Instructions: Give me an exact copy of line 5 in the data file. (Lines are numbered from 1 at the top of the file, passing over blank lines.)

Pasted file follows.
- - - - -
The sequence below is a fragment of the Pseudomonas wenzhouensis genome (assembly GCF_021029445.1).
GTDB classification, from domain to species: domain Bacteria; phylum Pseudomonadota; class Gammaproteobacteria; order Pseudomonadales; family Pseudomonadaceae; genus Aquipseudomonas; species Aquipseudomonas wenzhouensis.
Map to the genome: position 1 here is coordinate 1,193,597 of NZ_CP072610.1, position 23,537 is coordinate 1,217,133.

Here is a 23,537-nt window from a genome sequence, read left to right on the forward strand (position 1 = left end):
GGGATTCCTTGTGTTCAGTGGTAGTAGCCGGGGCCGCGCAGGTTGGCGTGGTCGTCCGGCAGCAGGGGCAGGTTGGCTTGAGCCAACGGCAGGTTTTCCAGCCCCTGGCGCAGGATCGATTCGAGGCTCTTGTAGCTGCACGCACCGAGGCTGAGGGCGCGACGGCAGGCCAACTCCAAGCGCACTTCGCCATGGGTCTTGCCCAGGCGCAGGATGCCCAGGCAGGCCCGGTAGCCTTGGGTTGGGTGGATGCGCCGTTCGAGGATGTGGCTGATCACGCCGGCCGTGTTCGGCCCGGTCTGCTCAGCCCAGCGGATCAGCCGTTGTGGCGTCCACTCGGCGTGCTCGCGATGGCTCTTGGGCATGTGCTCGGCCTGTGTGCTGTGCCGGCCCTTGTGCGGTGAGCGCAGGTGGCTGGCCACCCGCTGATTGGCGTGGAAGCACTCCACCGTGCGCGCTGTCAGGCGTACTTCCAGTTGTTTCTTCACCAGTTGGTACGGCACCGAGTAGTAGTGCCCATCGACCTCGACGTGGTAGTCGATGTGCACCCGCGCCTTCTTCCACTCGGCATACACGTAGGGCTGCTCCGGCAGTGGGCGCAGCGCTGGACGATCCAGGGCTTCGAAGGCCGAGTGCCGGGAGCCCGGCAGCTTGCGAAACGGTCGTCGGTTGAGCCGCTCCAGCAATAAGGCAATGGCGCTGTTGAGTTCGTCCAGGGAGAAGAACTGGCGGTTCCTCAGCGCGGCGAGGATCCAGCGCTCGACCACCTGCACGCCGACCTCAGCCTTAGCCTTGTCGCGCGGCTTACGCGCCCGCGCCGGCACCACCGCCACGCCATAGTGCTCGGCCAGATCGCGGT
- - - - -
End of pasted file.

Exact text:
GGGATTCCTTGTGTTCAGTGGTAGTAGCCGGGGCCGCGCAGGTTGGCGTGGTCGTCCGGCAGCAGGGGCAGGTTGGCTTGAGCCAACGGCAGGTTTTCCAGCCCCTGGCGCAGGATCGATTCGAGGCTCTTGTAGCTGCACGCACCGAGGCTGAGGGCGCGACGGCAGGCCAACTCCAAGCGCACTTCGCCATGGGTCTTGCCCAGGCGCAGGATGCCCAGGCAGGCCCGGTAGCCTTGGGTTGGGTGGATGCGCCGTTCGAGGATGTGGCTGATCACGCCGGCCGTGTTCGGCCCGGTCTGCTCAGCCCAGCGGATCAGCCGTTGTGGCGTCCACTCGGCGTGCTCGCGATGGCTCTTGGGCATGTGCTCGGCCTGTGTGCTGTGCCGGCCCTTGTGCGGTGAGCGCAGGTGGCTGGCCACCCGCTGATTGGCGTGGAAGCACTCCACCGTGCGCGCTGTCAGGCGTACTTCCAGTTGTTTCTTCACCAGTTGGTACGGCACCGAGTAGTAGTGCCCATCGACCTCGACGTGGTAGTCGATGTGCACCCGCGCCTTCTTCCACTCGGCATACACGTAGGGCTGCTCCGGCAGTGGGCGCAGCGCTGGACGATCCAGGGCTTCGAAGGCCGAGTGCCGGGAGCCCGGCAGCTTGCGAAACGGTCGTCGGTTGAGCCGCTCCAGCAATAAGGCAATGGCGCTGTTGAGTTCGTCCAGGGAGAAGAACTGGCGGTTCCTCAGCGCGGCGAGGATCCAGCGCTCGACCACCTGCACGCCGACCTCAGCCTTAGCCTTGTCGCGCGGCTTACGCGCCCGCGCCGGCACCACCGCCACGCCATAGTGCTCGGCCAGATCGCGGT